Buddha Vairocana (Kunrig) Maha Mantra – The Mantra of Light: Meaning & Benefits

Buddha Vairocana (Kunrig) Maha Mantra - The Mantra of Light Meaning & Benefits

Buddha Vairocana is the primordial, fundamental Buddha of the Universe – The Cosmic Buddha, and He is seen as the embodiment of the Buddhist concept of Emptiness (Sunyata).

The name ”Vairocana” translates as “embodiment of light” or “luminous” in ancient Sanskrit, while in Japanese, ”Dainichi” translates as “great sun.”

He is the central deity among the five primordial Buddhas or the Tathagatas. Each of the five primordial Buddhas first identifies a specific human failing and then supports us in transforming it into a positive characteristic, bringing about the spiritual evolution required for enlightenment.

More specifically, He represents the conversion of ignorance into wisdom.

Moreover, the Buddha Vairocana signifies the embodiment of Dharmakaya, hence He is commonly described in massive sculpted images and stone carvings. His body is said to consist of all forms in the creation, His mind consists of all thought, and His voice to be all sounds.

The Shingon Buddhist monk, Dohan, regarded the two great Buddhas, Vairocana, and Amida, as one and the same Dharmakaya Buddha, and as the perfect and true nature at the core of all beings and phenomena.

Additionally, Vairocana is the Primordial Buddha in the Chinese schools of Hua-yen and Tiantai, also appearing in later schools including the Japanese Kegon, Shingon, and esoteric Buddhist lineages of Tendai. In the case of Hua-yen and Shingon schools, Buddha Vairocana is the central figure.


He is usually portrayed in sculpture using the Dharmachakra mudra (also known as the mudra of Teaching of the Wheel of Dharma). This mudra is formed when the thumb and index finger of both the hands touch at their tips to form a circle.

The biggest of the monumental statues that were destroyed at Bamyan in Afghanistan was also a depiction of Buddha Vairocana. In the present day, the Buddha Vairocana statue in Nara’s Tōdai-ji in Japan is the largest bronze image of the Cosmic Buddha in the world.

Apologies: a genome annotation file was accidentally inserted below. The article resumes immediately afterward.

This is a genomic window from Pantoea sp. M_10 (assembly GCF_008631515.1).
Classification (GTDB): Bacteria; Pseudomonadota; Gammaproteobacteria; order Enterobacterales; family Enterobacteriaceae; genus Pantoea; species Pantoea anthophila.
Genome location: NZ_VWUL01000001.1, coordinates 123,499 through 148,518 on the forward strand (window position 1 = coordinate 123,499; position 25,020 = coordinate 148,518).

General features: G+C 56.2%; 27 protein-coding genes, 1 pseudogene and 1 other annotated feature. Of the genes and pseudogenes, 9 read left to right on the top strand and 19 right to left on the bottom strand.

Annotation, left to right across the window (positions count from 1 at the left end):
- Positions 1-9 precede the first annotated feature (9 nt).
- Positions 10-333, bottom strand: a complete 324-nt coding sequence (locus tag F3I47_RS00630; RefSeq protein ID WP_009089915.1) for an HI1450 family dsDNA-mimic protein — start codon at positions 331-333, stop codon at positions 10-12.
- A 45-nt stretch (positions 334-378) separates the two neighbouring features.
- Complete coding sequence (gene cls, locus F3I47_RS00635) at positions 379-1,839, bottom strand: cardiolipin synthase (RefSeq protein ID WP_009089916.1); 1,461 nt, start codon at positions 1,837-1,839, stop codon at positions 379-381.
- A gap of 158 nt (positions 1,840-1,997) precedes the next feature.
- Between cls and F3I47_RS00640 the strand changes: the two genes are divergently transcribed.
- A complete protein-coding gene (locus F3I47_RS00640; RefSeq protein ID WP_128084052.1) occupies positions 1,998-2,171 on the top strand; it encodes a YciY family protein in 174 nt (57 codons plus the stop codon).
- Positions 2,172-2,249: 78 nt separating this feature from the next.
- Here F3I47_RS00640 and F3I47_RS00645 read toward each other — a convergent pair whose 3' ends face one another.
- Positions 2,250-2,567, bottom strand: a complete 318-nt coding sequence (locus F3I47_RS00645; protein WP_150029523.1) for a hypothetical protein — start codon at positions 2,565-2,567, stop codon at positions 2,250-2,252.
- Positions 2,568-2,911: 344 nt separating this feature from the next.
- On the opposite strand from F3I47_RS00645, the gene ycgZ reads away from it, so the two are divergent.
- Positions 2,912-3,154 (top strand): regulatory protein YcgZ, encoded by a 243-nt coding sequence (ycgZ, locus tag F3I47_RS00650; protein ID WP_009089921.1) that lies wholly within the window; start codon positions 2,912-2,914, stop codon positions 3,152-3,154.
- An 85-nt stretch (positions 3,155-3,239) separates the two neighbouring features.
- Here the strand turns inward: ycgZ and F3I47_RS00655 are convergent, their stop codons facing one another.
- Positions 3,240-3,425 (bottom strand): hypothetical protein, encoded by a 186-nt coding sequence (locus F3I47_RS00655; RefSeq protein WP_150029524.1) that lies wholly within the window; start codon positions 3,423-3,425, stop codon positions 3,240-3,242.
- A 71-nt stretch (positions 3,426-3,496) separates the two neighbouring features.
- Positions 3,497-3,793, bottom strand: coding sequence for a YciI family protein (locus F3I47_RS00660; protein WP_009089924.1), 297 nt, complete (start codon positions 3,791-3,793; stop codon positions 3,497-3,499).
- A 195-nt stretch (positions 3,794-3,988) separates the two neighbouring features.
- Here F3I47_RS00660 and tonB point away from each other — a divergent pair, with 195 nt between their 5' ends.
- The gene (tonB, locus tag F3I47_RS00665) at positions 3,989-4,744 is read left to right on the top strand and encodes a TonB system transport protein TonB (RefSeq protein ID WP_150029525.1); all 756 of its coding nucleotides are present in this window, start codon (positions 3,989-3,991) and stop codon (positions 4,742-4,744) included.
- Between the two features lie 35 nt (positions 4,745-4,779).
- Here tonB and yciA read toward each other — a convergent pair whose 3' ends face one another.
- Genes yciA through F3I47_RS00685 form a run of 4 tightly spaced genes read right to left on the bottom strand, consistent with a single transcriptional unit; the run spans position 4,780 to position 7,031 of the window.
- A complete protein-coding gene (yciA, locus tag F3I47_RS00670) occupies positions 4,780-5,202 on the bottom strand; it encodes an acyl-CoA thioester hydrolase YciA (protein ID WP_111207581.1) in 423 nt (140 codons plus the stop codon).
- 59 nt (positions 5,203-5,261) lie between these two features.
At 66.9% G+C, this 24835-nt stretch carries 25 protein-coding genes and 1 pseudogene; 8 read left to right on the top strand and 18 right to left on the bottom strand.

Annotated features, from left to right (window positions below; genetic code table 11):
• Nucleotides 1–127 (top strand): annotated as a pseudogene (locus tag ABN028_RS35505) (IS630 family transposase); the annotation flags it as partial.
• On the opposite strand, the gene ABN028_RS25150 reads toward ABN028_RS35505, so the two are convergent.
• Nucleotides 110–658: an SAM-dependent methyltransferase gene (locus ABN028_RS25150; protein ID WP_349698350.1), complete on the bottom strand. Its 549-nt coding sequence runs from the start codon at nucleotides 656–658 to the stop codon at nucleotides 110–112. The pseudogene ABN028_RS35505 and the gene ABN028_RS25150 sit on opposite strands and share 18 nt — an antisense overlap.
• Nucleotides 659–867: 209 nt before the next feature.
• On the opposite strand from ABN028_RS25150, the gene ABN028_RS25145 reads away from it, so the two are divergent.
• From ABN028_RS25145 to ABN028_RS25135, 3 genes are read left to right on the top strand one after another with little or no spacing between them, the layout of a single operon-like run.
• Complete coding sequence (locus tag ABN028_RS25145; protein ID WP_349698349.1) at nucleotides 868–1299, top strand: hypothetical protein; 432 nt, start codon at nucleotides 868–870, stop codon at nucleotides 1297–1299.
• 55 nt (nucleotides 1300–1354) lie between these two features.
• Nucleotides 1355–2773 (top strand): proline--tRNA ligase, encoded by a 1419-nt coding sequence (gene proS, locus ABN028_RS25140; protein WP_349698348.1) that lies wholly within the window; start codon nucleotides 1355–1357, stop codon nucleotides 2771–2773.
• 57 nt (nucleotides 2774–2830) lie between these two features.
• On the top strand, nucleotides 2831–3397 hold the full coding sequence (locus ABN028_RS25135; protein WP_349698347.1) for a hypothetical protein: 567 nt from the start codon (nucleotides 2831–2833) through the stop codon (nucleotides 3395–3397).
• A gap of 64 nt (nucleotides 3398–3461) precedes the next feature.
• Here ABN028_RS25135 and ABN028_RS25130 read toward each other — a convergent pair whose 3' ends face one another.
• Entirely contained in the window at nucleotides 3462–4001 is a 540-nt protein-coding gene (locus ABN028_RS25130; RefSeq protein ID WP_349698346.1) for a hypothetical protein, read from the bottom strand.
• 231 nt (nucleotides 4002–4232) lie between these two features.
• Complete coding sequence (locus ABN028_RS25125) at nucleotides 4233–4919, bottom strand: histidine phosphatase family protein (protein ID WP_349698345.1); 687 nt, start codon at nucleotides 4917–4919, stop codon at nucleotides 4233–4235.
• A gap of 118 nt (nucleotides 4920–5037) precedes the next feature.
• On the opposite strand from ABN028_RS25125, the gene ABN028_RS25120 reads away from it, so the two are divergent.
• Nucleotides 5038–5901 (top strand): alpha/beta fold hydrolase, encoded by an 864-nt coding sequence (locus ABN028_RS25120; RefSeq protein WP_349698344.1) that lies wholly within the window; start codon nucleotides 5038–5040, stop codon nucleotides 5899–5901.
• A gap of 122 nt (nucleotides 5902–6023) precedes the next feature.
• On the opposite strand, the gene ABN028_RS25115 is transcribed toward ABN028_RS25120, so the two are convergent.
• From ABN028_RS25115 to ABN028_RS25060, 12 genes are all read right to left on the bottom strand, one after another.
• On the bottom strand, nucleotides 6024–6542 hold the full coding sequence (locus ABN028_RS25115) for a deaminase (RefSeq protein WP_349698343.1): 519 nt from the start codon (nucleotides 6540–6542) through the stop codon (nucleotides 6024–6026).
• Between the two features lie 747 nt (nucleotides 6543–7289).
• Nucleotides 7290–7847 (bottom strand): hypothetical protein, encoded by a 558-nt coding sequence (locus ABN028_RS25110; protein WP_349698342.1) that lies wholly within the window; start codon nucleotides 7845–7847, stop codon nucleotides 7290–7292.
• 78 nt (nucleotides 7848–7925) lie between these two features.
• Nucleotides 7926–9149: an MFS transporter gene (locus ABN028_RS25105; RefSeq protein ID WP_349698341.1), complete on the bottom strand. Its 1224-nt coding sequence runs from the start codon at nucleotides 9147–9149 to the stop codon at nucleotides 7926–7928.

Mantra lyrics:

„Om namo bhagavate sarva durgati parisodhana rajaya tathagatayarhate samyaksambudhaya tadyatha Om sodhane sodhane sarva papam visodhana suddhe visuddhe sarva karmavarana visodhanaye svaha!”

Mantra meaning:

„May all sentient beings have happiness and its causes,
May all sentient beings be free of suffering and its causes,
May all sentient beings never be separated from bliss without suffering,
May all sentient beings be in equanimity, free of bias, attachment, and anger.”

Chanting Buddha Vairocana (Kunrig) Maha Mantra benefits:

This powerful mantra, the Vairocana mantra, is particularly effective in starting a purification of the physical body’s 4 great elements, and metamorphosing these elements lays a good foundation for the cultivation of success.

Thus, by reciting this mantra (aloud or mentally), and then using your wordless insight wisdom to observe the state of quiet you produce, one can quickly attain a deep meditation state.

It is acknowledged in Shingon Buddhism that if a practitioner recites this mantra with sincere devotion, clarity of mind, and correct pronunciation, Vairocana Buddha will place his seal upon the practitioner, hence dispelling all delusion and ignorance, and bestows long life, compassion, peace of mind and serenity.

Furthermore, as mentioned in the Amoghapasakalparaja Sutra: „any of the ten evil actions, five gravest transgressions and four heavy sins which one committed in the past, will be dissolved. If a sentient being, hears this Great Initiation Light Dharani anywhere, 2, 3, or 7 times, all bad (negative) karmas will be completely removed.”

Mantra of Light

“Oṃ! Amogha vairocana, maha-mudra, mani-padma, jvala pravartaya hum!”

Translation in English: ”Om! invincible Vairocana, the Great Seal, the Gem Lotus, the Flame, come forth, hum!”

”The earth and sand of the Mantra of Light constitute the great secret dharma of all Buddhas. The Mantra of Light spreads through the world and protects all people, ordained and lay.” – Myoe (a Japanese Buddhist monk).

Featured image credit – Yingna Cai/Shutterstock

READ MORE: Manjushri Mantra – OM AH RA PA TSA NA DHI: Meaning and Benefits

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